Did you find yourself last week? No? Have another look and start from the negative.
I know. I know. The previous post was one big negative. So start from the negative negative: eliminate all the reasons that do not describe why you do not pray.
Does the remainder describe you? Do you feel mad, hurt, depressed, dismissive, or determined to prove me wrong? Negative? Again.
Before you leave in disgust, do the math: 1 negative (ten reasons we don’t commune with our Creator) + 1 negative (the reason you personally do not pray) + 1 negative (uncomfortable sensations of conviction) = 3 negatives.
Despite all that we crossed out, nothing has canceled out. We need to be redeemed.
We are redeemed. Consider this:
Top Ten Reasons Why We Are Better at Prayer Than We Thought
0. God clothed Adam and his wife and we, too, long to put on our heavenly abode, so that we may not be found naked (Gen 3:21; 2 Cor 5:2–5). While we wait, we don’t know how to pray, but the Holy Spirit—the non-refundable down-payment on our heavenly abode—intercedes for us (Rom 8:26; Eph 1:14).
1. Jesus did teach us to pray (Luke 11:1). Now those of us who recite the Lord’s Prayer recognize the familiar cadence of talking to God in his own words no matter what the human language. This is only a touch of the perfection to come. Until then, we long to participate in its fulfillment, so we seek God in all his truth (2 Cor 3:16–18).
2. Our help has been acknowledged. Our generous lives not only produce prayers of thanksgiving to God, but prayers of blessing back on us (2 Cor 9:11–15). Serving lock-step with the Great Giver satisfies our deepest need, so we seek first to be noticed by him (Matt 6:28–33). We are known (1 Cor 8:3).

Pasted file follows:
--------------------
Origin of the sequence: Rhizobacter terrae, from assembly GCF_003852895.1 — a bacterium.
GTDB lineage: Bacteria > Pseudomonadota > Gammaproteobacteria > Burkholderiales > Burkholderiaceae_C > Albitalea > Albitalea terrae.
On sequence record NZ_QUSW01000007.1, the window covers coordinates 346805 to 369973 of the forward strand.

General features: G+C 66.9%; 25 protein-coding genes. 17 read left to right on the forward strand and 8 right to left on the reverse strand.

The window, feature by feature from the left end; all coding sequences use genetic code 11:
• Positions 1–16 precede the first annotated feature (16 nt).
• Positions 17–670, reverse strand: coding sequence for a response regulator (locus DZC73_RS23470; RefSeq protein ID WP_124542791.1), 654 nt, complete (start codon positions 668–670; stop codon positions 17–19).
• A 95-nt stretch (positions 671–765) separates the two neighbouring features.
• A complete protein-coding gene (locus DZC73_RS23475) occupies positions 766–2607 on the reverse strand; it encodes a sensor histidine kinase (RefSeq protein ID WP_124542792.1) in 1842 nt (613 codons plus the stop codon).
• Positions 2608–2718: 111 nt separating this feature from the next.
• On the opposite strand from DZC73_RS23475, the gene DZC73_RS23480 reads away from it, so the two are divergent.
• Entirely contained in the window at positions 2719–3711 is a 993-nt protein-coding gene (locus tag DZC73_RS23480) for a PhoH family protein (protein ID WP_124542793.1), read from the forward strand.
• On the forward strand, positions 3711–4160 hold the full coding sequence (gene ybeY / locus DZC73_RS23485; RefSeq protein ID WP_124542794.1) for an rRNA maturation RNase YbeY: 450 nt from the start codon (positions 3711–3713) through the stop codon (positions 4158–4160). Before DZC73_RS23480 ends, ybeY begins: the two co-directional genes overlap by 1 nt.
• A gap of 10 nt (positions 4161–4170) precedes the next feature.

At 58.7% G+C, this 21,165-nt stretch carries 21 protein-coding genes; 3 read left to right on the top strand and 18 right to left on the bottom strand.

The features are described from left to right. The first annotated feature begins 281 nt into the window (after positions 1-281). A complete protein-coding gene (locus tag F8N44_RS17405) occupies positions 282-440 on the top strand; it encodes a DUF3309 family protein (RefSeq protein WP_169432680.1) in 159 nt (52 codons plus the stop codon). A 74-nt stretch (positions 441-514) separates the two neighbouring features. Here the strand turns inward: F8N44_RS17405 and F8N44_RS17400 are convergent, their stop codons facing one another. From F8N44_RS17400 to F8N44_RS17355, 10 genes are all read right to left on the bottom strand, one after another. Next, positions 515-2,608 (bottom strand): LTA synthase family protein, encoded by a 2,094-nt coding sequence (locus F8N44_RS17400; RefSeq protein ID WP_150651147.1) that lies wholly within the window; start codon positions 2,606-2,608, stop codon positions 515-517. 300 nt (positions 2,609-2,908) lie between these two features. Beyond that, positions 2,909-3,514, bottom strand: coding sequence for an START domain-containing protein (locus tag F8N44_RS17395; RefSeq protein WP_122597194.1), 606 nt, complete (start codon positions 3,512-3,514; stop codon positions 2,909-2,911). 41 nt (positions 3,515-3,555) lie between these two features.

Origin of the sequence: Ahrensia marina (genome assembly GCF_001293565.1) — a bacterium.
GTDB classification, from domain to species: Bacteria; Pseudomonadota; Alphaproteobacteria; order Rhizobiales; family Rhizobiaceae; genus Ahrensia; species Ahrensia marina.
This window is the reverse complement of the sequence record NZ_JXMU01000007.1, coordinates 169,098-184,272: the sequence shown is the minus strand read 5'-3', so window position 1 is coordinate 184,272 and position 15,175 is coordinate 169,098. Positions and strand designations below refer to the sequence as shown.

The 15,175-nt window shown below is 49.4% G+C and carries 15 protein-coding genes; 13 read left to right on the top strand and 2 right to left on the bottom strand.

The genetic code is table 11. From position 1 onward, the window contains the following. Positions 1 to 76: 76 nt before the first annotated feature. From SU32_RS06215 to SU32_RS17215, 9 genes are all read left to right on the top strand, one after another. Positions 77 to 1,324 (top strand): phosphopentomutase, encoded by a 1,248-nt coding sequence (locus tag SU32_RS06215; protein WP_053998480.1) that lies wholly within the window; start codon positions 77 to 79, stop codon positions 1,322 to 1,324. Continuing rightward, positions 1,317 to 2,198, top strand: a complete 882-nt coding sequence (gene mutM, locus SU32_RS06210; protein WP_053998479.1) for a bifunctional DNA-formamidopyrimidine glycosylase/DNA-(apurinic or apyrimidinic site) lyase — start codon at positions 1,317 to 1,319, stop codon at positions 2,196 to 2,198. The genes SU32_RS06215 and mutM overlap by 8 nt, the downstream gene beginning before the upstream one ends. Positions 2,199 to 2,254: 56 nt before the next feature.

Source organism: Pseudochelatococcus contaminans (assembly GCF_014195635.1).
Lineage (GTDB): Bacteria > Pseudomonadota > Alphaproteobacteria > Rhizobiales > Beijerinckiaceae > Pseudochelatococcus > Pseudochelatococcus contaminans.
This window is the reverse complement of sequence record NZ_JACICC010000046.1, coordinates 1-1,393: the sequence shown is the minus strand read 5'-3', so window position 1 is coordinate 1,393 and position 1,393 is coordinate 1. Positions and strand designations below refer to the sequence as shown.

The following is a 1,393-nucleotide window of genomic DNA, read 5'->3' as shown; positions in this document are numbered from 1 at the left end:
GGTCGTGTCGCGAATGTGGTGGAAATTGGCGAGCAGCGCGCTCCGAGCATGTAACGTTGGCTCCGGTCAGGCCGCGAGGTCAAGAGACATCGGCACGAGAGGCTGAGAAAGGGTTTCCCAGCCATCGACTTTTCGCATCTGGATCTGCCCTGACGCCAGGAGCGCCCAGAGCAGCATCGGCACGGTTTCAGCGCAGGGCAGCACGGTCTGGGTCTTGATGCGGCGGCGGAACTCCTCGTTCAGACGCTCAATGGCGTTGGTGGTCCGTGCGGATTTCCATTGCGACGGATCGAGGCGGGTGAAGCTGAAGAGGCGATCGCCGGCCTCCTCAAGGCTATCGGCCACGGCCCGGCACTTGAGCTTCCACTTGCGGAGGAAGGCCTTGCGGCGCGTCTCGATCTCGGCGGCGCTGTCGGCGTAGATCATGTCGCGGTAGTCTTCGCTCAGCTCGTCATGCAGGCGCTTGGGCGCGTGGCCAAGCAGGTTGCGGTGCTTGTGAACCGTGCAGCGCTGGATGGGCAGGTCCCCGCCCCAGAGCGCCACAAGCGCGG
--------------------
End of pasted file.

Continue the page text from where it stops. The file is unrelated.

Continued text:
3. Hearing the Author is better than fun. Some days it’s everything fun with joy at its root. Others, it’s just joy. No more gimmicks. No more roles to play. Now the crowd follows as we stage God’s story. His words, his lines—they succeed no matter who delivers them or how (Isa 55:11–12).
4. If Psalm 96 considers the sea’s roaring to be worship, then God is praised when we are true to the natures he created in us. No “empty phrase heaps” here (Matt 6:5–8). We are grounded in the word. So go ahead. Sing to the Lord your unique song.
5. Knowing about God is good. Knowing God himself fills the soul. All our searching yields finding (Jer 29:12–14). All our knocking on doors will open One to us and we will be welcomed in with joy enough to supply strength and heart and mind (Matt 7:7–8; Mark 12:29–30).
6. If we are stalwart, trustworthy, and dependable, how much more is the God who made us? We are like Mount Zion, God’s own dwelling, which will never be moved. He is like the ring of mountains surrounding us and our people. Forever (Ps 125:1–2). We meditate on his word. We take courage. And he is with us wherever we go (Josh 1:8–9).
7. We count it all joy—all of it—not because we rationalize the pain away, but because we know the perfecting work of steadfastness (Jas 1:2–4). We delight ourselves in the Lord and he gives us the desires of our hearts (Ps 37:4). Turns out, his gift of joy is better than any we could conjure.
8. We hunger and thirst for righteousness (Matt 5:6). God satisfies us with good. He sets us to soar like eagles and trains to still like weaned toddlers (Ps 103:5). Our eyes are not raised too high for we know that only God is high and lifted up. He is Lord and we cry, “Holy!” (131:1–2; Isa 6:1, 3).
9. God loved us first. We respond (1 John 4:10). We are diplomats for Christ, urging reconciliation with God (2 Cor 5:20) and praying peace between people. We are the very children of the King, a whole kingdom of priests (Matt 5:9; Exod 19:6). Our words are his words. His words fill our mouths.
Now find yourself. Again.